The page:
• 1 cup chopped cilantro
  • 1 jalapeno pepper, chopped (omitted–Mr. RHE doesn’t like spicy)
  • 1 tablespoon honey (used more like 2-3 tbsp)
  • 1/4 cup fresh lime juice
  • 3 tablespoons fish sauce (didn’t have. Used 3 tbsp soy sauce instead)
  • 1 teaspoon kosher salt(omitted)
  • 1 pound dried rice vermicelli
  • 2 carrots, julienned
  • cucumber, halved, peeled, seeded and sliced into thin halfrounds
  • 1/4 cup chopped fresh mint (omitted, didn’t have.)
  • 1/2 cup finely shredded napa cabbage (probably used closer to 1-2 cups. What can I say, I like cabbage)
  • 1/4 cup chopped dryroasted nuts

I started by slicing and skewering the flank steak to prepare it for the grill.

While we waited for the grill to pre-heat, I pulled out my mandoline and began wreaking havoc on my kitchen. I was inspired to use my mandoline after my recent post on kitchen tools. My friend, Alexa, commented that she loved her mandoline and I realized that I’ve only used it once, rather unsuccessfully, since we received it as a wedding gift. Another friend, Brad, shared his unfortunate mandoline experience (unfortunate for his finger, that is) and I was intrigued. Perhaps I should give my mandoline another shot, I thought.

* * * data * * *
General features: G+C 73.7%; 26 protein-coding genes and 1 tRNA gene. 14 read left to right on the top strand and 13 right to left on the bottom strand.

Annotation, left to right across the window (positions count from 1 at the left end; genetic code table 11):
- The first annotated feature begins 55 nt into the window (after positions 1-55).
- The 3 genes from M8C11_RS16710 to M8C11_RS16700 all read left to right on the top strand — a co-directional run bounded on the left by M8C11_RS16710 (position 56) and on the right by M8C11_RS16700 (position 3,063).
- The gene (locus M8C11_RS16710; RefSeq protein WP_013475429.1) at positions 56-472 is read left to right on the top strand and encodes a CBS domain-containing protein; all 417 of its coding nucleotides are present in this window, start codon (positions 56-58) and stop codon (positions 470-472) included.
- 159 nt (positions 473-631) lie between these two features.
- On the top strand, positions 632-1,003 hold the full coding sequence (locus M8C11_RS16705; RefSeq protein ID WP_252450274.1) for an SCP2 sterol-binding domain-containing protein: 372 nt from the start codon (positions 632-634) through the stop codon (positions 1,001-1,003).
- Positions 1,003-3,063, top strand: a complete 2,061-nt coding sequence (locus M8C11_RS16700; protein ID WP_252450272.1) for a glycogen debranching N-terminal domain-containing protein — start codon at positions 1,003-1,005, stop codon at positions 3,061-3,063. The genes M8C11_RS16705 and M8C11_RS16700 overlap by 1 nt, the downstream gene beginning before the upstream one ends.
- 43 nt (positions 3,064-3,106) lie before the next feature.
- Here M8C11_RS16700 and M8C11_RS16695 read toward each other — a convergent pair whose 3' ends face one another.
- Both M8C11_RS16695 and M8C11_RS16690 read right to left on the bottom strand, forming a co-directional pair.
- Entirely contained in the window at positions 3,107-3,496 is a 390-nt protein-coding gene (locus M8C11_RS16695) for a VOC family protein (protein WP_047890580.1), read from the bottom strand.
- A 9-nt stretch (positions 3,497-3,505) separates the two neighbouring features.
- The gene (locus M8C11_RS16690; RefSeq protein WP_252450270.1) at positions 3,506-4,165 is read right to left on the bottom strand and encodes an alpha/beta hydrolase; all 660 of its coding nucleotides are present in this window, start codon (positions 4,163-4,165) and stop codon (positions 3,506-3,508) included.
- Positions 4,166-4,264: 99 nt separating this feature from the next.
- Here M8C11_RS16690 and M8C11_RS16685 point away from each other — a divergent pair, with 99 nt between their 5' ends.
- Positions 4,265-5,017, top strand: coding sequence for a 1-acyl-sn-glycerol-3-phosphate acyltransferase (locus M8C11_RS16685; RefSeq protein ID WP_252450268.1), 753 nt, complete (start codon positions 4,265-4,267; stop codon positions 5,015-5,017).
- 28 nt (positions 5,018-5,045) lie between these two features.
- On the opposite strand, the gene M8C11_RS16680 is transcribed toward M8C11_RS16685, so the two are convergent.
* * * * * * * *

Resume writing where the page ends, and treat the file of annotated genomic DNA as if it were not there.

Last time I used the mandoline, I was less than successful. It was difficult to get the hang of it and I couldn’t get a clean “sweep” back and forth. This time I started with the easy English cucumber. The mandoline glided back and forth effortlessly–I was back in business! Then I moved on the the cabbage. I was excited to try the julienne blade as I had only ever used the straight slicer. It wasn’t entirely unsuccessful.

Most of it got into the bowl I placed beneath…it went a little more downhill when I switched to carrots. In the end, I got a nice amount of sliced and julienned vegetables. I think they look rather pretty!

My mandoline was a little worse for the wear. Does anyone have tips as to how to remove carrot stains?

As I finished playing with my mandoline, the water started boiling for the rice noodles. As I was just about to toss them in, my husband came in and informed me that we were out of propane halfway through the cooking process. Chalk that up to another typical cooking experience. Sigh. Under the broiler they went and I began prepping the sauce.